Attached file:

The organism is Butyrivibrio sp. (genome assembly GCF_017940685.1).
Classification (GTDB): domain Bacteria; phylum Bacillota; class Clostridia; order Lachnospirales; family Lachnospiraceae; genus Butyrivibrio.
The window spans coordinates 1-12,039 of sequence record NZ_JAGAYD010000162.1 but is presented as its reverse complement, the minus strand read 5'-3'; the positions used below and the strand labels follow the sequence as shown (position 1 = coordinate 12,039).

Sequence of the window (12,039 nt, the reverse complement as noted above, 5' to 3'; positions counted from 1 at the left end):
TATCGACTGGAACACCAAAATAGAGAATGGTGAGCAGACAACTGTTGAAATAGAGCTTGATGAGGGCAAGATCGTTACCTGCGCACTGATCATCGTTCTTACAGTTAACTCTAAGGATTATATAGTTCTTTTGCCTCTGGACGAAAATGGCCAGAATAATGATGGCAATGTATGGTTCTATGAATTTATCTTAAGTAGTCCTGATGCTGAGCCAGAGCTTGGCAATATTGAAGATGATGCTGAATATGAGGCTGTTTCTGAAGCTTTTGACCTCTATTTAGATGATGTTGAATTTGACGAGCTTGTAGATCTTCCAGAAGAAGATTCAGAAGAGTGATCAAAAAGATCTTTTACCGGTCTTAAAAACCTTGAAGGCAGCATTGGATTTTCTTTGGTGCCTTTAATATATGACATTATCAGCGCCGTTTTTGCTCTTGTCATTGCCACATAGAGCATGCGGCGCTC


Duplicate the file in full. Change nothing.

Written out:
The organism is Butyrivibrio sp. (genome assembly GCF_017940685.1).
Classification (GTDB): domain Bacteria; phylum Bacillota; class Clostridia; order Lachnospirales; family Lachnospiraceae; genus Butyrivibrio.
The window spans coordinates 1-12,039 of sequence record NZ_JAGAYD010000162.1 but is presented as its reverse complement, the minus strand read 5'-3'; the positions used below and the strand labels follow the sequence as shown (position 1 = coordinate 12,039).

Sequence of the window (12,039 nt, the reverse complement as noted above, 5' to 3'; positions counted from 1 at the left end):
TATCGACTGGAACACCAAAATAGAGAATGGTGAGCAGACAACTGTTGAAATAGAGCTTGATGAGGGCAAGATCGTTACCTGCGCACTGATCATCGTTCTTACAGTTAACTCTAAGGATTATATAGTTCTTTTGCCTCTGGACGAAAATGGCCAGAATAATGATGGCAATGTATGGTTCTATGAATTTATCTTAAGTAGTCCTGATGCTGAGCCAGAGCTTGGCAATATTGAAGATGATGCTGAATATGAGGCTGTTTCTGAAGCTTTTGACCTCTATTTAGATGATGTTGAATTTGACGAGCTTGTAGATCTTCCAGAAGAAGATTCAGAAGAGTGATCAAAAAGATCTTTTACCGGTCTTAAAAACCTTGAAGGCAGCATTGGATTTTCTTTGGTGCCTTTAATATATGACATTATCAGCGCCGTTTTTGCTCTTGTCATTGCCACATAGAGCATGCGGCGCTC